Bio-medical engineer Dr. Ryan Stone (a woman, despite the name) is on an orbital mission with NASA to insert a processing board in a satellite. After a collision with debris from a destroyed Russian satellite, she’s left tethered to astronaut Matt Kowalski with the rest of the crew dead and no contact with Mission Control. Kowalski had been testing a thruster pack at the time of the accident, so they use the pack to head toward the International Space Station with the aim to use their escape pod to return to Earth.

This movie got a lot of Oscar nominations, and won seven awards this year. I can see why, it’s exciting, well written, well acted. And I admit it’s good to see a space movie take such mainstream honors, maybe it’s a sign that the general public is showing some interest in space travel again. This could easily have made #1 on my list, the main reason it didn’t top Europa Report was that the exploration of the farther reaches of the solar system was even more exciting.


3. The Hunger Games: Catching Fire (Francis Lawrence, director; Simon Beaufoy & Michael deBruyn, writers) (Lionsgate)
This is the second movie in the trilogy, based on the trilogy of books by Suzanne Collins.

The first story (spoiler alert), The Hunger Games, was about Katniss Everdeen taking her sister’s place in The Hunger Games, a brutal Coliseum kind of fight in which a young man and young woman picked from each of the twelve districts under the rule of the dictatorial capitol are placed in a ring to fight until only one survivor remains. Katniss and Peeta broke the rules in a very public way, when they were the only two contenders remaining, by threatening to commit mutual suicide rather than kill each other.

This movie continues where the last one left off. This show of resistance against the Capitol’s rules has caused rebellions to break out in the districts. The media played this out as being due to their hopeless love for one another, but many people aren’t buying it. Katniss and Peeta must tour the districts and show their supposedly undying love for each other, and read the scripts they’re given. Anything they do might cause more rebellion. And then the drawing for this year’s Hunger Games occurs, but only after an announcement that this year the rules are different to mark the 75th anniversary of the games: only previous champions will be drawn. Katniss is the only female champion of District Twelve, so she knows immediately that she will be going back in the games.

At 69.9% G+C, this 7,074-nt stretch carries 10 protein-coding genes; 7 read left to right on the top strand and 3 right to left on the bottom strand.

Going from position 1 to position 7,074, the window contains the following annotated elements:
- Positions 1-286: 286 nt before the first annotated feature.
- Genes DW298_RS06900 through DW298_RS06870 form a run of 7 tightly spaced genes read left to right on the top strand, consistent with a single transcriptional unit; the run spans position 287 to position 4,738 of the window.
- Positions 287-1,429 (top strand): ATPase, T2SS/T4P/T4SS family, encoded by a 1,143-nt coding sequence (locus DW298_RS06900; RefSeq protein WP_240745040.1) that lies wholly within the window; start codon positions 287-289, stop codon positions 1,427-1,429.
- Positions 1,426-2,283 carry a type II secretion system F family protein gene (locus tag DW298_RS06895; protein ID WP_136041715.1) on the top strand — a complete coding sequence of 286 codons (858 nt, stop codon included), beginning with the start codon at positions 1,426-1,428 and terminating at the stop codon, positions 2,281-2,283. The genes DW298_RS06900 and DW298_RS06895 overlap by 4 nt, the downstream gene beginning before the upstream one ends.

This was my favorite book in the trilogy of books, and I thought the movie did a great job of backing it up. Still great casting all around, great writing, great acting, great special effects, good everything. No complaints whatsoever. I would happily have put this at the top of the list, but it was just stiff competition in this group.


4. Pacific Rim (Guillermo del Toro, director; Travis Beacham & Guillermo del Toro, writers) (Warner Bros.)
In the near future, giant monsters start appearing from the depths of the Pacific Ocean and destroying coastal cities. The first few are killed by local military forces but when more and more of the monsters (Kaiju as they’re called) appear it becomes increasingly clear that this strategy won’t work for long. The nations of the world band together to face this threat, and invent the Jaeger project. Jaegers are mechsuits as tall as skyscrapers which are controlled by two pilots whose minds are intertwined to distribute the neural strain of the piloting. These are very effective for a time, but the Kaiju are getting bigger, getting smarter, and now the Jaegers have been discontinued in favor of a coastal wall. There are only a few of the Jaegers left, and the project is in its dying gasps, but when the wall turns out to be ineffective the Jaegers are the only option.

Most of the information in the last paragraph is conveyed in the first few minutes of the movie. It seemed like this movie was kind of a sequel to a movie that had never been written–that opening sequence was clumsy, but I guess it served its purpose. The movie as a whole was exactly what is said on the tin. Giant human-controlled mechsuits fighting giant monsters. I heard a lot of hype about this movie when it came out but I admit that seeing it now I don’t understand what all the fuss was about. The special effects were good, but only SyFy makes bad special effects anymore, so that’s not remarkable. The acting was good. The writing was pretty good, though some of the action sequences made little sense (why not pull out the badass weaponry at the start of a fight instead of at the end). But none of it really stands out from all the other effects-heavy SF movies of the last few years.

I did have some plausibility issues, mostly regarding the need for two pilots to distribute the neural load. What neural load? The suits are shaped like humans and move like humans, with the exception of the add-on weaponry. You should be able to pilot them by basic motion capture like the motion capture used to make this movie. It shouldn’t even require a neural interface.